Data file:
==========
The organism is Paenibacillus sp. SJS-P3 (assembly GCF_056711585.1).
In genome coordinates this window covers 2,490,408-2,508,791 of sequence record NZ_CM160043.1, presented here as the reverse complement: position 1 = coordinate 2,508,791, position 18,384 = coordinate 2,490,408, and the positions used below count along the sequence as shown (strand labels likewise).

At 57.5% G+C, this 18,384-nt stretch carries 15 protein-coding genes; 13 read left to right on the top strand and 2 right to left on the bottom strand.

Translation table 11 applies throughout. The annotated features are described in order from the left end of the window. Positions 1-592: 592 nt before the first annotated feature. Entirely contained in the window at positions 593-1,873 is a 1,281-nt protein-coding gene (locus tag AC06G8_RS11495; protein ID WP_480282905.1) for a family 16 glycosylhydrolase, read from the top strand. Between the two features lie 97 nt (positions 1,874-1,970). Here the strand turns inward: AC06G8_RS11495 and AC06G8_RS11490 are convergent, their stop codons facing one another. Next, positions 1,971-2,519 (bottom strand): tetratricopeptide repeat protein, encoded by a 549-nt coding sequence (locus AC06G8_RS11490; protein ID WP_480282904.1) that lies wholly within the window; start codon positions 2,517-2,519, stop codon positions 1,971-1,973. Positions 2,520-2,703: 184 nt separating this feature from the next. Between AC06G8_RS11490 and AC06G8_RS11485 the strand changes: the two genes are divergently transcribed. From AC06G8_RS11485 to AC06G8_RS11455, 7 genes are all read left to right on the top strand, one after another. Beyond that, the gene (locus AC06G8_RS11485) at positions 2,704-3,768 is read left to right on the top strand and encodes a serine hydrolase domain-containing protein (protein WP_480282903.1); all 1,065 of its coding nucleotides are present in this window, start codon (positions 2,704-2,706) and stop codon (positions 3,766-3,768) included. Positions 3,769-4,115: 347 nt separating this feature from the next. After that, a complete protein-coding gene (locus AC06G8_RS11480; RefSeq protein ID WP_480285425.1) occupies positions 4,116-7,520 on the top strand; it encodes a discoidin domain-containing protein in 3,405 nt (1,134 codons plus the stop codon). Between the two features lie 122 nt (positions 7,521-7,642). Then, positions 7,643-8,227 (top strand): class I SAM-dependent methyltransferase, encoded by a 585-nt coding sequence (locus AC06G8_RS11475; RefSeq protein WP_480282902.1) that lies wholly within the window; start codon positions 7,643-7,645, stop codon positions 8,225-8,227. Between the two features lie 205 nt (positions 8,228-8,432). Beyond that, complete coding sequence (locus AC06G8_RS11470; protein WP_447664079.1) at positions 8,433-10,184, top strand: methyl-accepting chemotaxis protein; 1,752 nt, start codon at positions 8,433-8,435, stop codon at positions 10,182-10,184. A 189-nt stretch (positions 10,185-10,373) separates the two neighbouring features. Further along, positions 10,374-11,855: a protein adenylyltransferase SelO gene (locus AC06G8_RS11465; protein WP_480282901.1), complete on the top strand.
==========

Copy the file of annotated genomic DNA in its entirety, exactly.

The organism is Paenibacillus sp. SJS-P3 (assembly GCF_056711585.1).
In genome coordinates this window covers 2,490,408-2,508,791 of sequence record NZ_CM160043.1, presented here as the reverse complement: position 1 = coordinate 2,508,791, position 18,384 = coordinate 2,490,408, and the positions used below count along the sequence as shown (strand labels likewise).

At 57.5% G+C, this 18,384-nt stretch carries 15 protein-coding genes; 13 read left to right on the top strand and 2 right to left on the bottom strand.

Translation table 11 applies throughout. The annotated features are described in order from the left end of the window. Positions 1-592: 592 nt before the first annotated feature. Entirely contained in the window at positions 593-1,873 is a 1,281-nt protein-coding gene (locus tag AC06G8_RS11495; protein ID WP_480282905.1) for a family 16 glycosylhydrolase, read from the top strand. Between the two features lie 97 nt (positions 1,874-1,970). Here the strand turns inward: AC06G8_RS11495 and AC06G8_RS11490 are convergent, their stop codons facing one another. Next, positions 1,971-2,519 (bottom strand): tetratricopeptide repeat protein, encoded by a 549-nt coding sequence (locus AC06G8_RS11490; protein ID WP_480282904.1) that lies wholly within the window; start codon positions 2,517-2,519, stop codon positions 1,971-1,973. Positions 2,520-2,703: 184 nt separating this feature from the next. Between AC06G8_RS11490 and AC06G8_RS11485 the strand changes: the two genes are divergently transcribed. From AC06G8_RS11485 to AC06G8_RS11455, 7 genes are all read left to right on the top strand, one after another. Beyond that, the gene (locus AC06G8_RS11485) at positions 2,704-3,768 is read left to right on the top strand and encodes a serine hydrolase domain-containing protein (protein WP_480282903.1); all 1,065 of its coding nucleotides are present in this window, start codon (positions 2,704-2,706) and stop codon (positions 3,766-3,768) included. Positions 3,769-4,115: 347 nt separating this feature from the next. After that, a complete protein-coding gene (locus AC06G8_RS11480; RefSeq protein ID WP_480285425.1) occupies positions 4,116-7,520 on the top strand; it encodes a discoidin domain-containing protein in 3,405 nt (1,134 codons plus the stop codon). Between the two features lie 122 nt (positions 7,521-7,642). Then, positions 7,643-8,227 (top strand): class I SAM-dependent methyltransferase, encoded by a 585-nt coding sequence (locus AC06G8_RS11475; RefSeq protein WP_480282902.1) that lies wholly within the window; start codon positions 7,643-7,645, stop codon positions 8,225-8,227. Between the two features lie 205 nt (positions 8,228-8,432). Beyond that, complete coding sequence (locus AC06G8_RS11470; protein WP_447664079.1) at positions 8,433-10,184, top strand: methyl-accepting chemotaxis protein; 1,752 nt, start codon at positions 8,433-8,435, stop codon at positions 10,182-10,184. A 189-nt stretch (positions 10,185-10,373) separates the two neighbouring features. Further along, positions 10,374-11,855: a protein adenylyltransferase SelO gene (locus AC06G8_RS11465; protein WP_480282901.1), complete on the top strand.